Family : Pedaliaceae
Text © Pietro Puccio
English translation by Mario Beltramini
The species is native to southern Madagascar (province of Toliara) where it grows on calcareous stony soils from the sea level up to about 500 m of altitude.
The generic name is after some the diminutive of Uncaria, genus with which there might exist some affinities; the species is honoured to Walter Röösli (1948), Swiss optician lover of botany who during several expeditions in the most arid zones of Madagascar has discovered and collected specimens of numerous new species.
The Uncarina roeoesliana Rauh (1996) is a little ramified erect deciduous shrub, 1-2 m tall, with a basal underground enlargement (caudex) but that in cultivation is usually partially exposed, and stem and branches with greyish bark that with the time tends to enlarge.
Very variable leaves, on a 5-14 long petiole, alternate and grouped at the apex of the branches, can be entire, subcordate with irregularly undulated margin, or palmate-lobate, of dark green colour above, paler below, pubescent and slightly sticky, 5-12 cm long and 5-10 cm broad.
Axillar inflorescences with infundibuliform flowers, arranged horizontally, of pale yellow to intense yellow colour with green throat, pubescent outside, 3,5-4,5 cm long and of 5-6,5 cm of diameter. Calyx with 5 linear-lanceolate lobes with acuminate apex, corolla with 5 oval lobes, superior ovary, 4 didynamous stamens with bilobate anthers and style with bilobate stigma.
The flowers, ephemeral, but produced continuously from spring to autumn, are hermaphrodite, but not self-pollinating, in nature the crossed pollination is done by Coleoptera, in cultivation it is necessary to proceed manually “squeezing” the anthers to get out the sticky pollen and to deposit it with a toothpick between the two lobes of the stigma.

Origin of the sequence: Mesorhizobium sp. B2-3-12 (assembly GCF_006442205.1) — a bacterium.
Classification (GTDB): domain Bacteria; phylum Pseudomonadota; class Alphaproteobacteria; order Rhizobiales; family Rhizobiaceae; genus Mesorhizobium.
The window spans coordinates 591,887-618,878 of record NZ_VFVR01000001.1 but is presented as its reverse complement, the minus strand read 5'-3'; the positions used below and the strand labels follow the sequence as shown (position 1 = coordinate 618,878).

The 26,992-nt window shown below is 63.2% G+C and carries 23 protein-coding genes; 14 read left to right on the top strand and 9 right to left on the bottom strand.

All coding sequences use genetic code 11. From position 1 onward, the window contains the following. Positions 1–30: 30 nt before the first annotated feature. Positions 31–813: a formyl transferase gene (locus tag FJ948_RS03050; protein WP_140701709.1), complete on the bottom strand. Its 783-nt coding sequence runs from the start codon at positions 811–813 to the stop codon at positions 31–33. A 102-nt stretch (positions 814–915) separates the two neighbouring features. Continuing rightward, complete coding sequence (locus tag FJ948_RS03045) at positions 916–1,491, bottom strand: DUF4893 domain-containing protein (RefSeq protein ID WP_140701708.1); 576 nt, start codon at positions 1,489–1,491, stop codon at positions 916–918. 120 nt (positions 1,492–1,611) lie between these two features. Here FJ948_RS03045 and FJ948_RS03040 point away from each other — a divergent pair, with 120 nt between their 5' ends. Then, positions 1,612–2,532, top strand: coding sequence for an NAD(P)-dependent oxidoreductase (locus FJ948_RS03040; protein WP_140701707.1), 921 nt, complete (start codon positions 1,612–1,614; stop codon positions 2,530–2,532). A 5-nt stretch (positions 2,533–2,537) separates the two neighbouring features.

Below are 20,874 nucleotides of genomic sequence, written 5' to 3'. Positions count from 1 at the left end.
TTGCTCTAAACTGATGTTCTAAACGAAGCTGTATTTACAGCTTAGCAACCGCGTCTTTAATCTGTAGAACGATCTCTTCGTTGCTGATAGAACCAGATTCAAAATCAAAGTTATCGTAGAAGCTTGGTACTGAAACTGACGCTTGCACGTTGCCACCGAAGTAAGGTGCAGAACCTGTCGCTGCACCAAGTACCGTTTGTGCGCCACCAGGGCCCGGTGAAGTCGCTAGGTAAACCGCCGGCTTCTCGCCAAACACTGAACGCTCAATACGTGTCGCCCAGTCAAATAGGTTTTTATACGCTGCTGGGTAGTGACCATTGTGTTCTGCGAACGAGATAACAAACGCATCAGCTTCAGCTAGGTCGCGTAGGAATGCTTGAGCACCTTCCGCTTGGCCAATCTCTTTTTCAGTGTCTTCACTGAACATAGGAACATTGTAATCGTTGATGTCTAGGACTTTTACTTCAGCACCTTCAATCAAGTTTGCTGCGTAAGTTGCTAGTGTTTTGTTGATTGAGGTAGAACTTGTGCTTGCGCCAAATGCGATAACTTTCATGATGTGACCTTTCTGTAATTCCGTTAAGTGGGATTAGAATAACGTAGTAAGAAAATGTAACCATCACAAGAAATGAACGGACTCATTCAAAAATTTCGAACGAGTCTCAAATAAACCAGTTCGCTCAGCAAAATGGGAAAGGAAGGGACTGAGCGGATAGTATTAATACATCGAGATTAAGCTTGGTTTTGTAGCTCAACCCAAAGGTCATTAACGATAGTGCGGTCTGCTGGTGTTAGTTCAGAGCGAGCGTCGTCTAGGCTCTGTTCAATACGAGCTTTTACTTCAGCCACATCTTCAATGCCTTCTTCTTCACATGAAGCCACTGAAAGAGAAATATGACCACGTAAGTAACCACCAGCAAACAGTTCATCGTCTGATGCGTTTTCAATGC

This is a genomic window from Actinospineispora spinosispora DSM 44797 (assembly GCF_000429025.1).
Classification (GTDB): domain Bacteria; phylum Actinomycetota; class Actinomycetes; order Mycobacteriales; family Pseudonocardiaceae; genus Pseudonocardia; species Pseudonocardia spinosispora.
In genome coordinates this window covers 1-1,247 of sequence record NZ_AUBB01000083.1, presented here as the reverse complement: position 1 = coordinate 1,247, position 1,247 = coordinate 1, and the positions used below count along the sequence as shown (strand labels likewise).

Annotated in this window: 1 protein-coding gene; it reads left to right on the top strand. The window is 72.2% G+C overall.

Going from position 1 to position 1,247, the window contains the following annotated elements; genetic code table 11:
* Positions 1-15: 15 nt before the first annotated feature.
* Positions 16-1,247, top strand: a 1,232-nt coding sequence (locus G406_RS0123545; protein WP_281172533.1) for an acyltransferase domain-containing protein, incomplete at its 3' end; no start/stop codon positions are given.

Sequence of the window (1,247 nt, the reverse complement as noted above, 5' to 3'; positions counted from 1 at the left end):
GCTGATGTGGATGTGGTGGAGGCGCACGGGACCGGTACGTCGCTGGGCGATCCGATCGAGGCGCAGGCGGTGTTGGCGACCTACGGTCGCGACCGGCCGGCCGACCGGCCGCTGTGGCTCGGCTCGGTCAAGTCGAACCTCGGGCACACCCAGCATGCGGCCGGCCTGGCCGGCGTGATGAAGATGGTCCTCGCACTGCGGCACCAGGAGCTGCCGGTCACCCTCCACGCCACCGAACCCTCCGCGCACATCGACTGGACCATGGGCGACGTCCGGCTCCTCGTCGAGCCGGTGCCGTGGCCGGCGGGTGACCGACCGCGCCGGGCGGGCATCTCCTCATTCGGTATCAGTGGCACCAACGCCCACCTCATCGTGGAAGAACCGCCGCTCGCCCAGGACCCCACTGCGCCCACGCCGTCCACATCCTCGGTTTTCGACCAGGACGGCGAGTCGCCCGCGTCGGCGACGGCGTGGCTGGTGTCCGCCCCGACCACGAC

The fruits are ovoid capsules, 4-5 cm long, of green colour, pubescent, covered by long and thin protuberances similar to spines with apex provided of tiny hooks that facilitate the dispersion by clinging tenaciously to the skin of the animals, and not only, in fact its is advisable to handle them with gloves or tongs in order to avoid painful hassles.
It reproduces by seed, previously kept in water for two days, placed in particularly draining and aerated loam maintained humid at the temperature of 24-28 °C, and by cutting, but with low percentage of germination and rooting. The seeds germinate starting from 1-2 weeks, but some may take much more time, and the first blooming may happen after 1-2 years from the sowing.
Species of easy cultivation and fast growth, very appreciated by the lovers of caudiciformes, requires full sun or at most a slight shade, particularly draining and aerated rich loam and abundant watering during the vegetative period, but allowing the substratum to dry up before giving water again. In winter to limit it to 1-2 light watering per month to be done in the morning in warm and sunny days. It requires high temperatures in summer, preferably over the 14 °C in winter, even if it can stand, perfectly dry, lower values, even close to 0 °C, but only if exceptional and for very short period.